NEW YORK: The vast majority (80%) of US and UK adults aged 20-40 believe total privacy in the digital world no longer exists, although their concerns about data privacy have modestly reduced over the past two years, a new survey has revealed.

According to an online poll of 2,012 consumers by Accenture Interactive, the management consultants, a full 87% also believe there are no adequate safeguards in place to protect their personal information.

Furthermore, 70% of respondents believe businesses are not transparent about how their information is used and 68% say there is not enough transparency about what is being done with their data.

More than a third (39%) believe their data is being sold while 42% believe their data is being used by vendors and suppliers to provide them with relevant offers.

However, while consumers in both countries remain cautious about how their data is used, the survey uncovered more positive responses regarding their purchasing behaviour.

A majority (64%) continue to be concerned about websites tracking their buying habits, but this is down from the 85% recorded in Accenture's 2012 survey.

In addition, nearly half (49%) do not mind having their buying behaviour tracked if it means they receive relevant offers from brands and nearly two-thirds (64%) would welcome text messages alerting them to offers when they are in a physical store.

Glen Hartman, global managing director of digital transformation for Accenture Interactive, said businesses needed to work harder to align themselves with the digital lives of their customers.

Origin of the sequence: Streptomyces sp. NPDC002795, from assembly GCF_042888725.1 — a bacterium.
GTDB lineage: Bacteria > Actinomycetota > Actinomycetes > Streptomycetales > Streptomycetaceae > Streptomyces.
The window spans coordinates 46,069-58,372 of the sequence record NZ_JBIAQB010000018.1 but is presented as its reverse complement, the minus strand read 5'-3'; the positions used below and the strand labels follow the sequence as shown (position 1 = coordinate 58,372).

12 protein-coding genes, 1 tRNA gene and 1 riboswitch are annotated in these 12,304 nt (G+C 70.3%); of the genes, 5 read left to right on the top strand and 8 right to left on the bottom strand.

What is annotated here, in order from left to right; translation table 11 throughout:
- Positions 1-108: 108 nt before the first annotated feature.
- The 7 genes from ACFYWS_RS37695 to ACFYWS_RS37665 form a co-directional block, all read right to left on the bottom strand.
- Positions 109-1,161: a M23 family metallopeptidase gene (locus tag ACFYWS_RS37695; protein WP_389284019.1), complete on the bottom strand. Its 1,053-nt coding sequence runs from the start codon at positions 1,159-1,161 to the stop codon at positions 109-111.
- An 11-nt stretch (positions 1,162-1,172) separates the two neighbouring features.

He pointed to further findings that price and quality as well as customer loyalty programmes and relevant promotions are more important than advertising or celebrity endorsements for influencing consumers to complete a purchase.

The top drivers for completing a sale are competitive pricing (61%), quality products (36%), superior customer experience (35%), customer loyalty programmes (31%) and relevant promotions (26%).

These factors are considerably more important than advertising campaigns (6%) and celebrity endorsements (3%), the survey found, prompting Hartman to warn brands that this should be "a huge wake-up call for CMOs".

"Businesses must embrace the full customer experience," he said. "The relationship with customers is defined by the experiences delivered across marketing, sales, service, online and offline, before, during and after campaigns and transactions."

He added that companies must find ways to establish more trust with customers and reach them without "crossing a data privacy line".

Data sourced from Accenture; additional content by Warc staff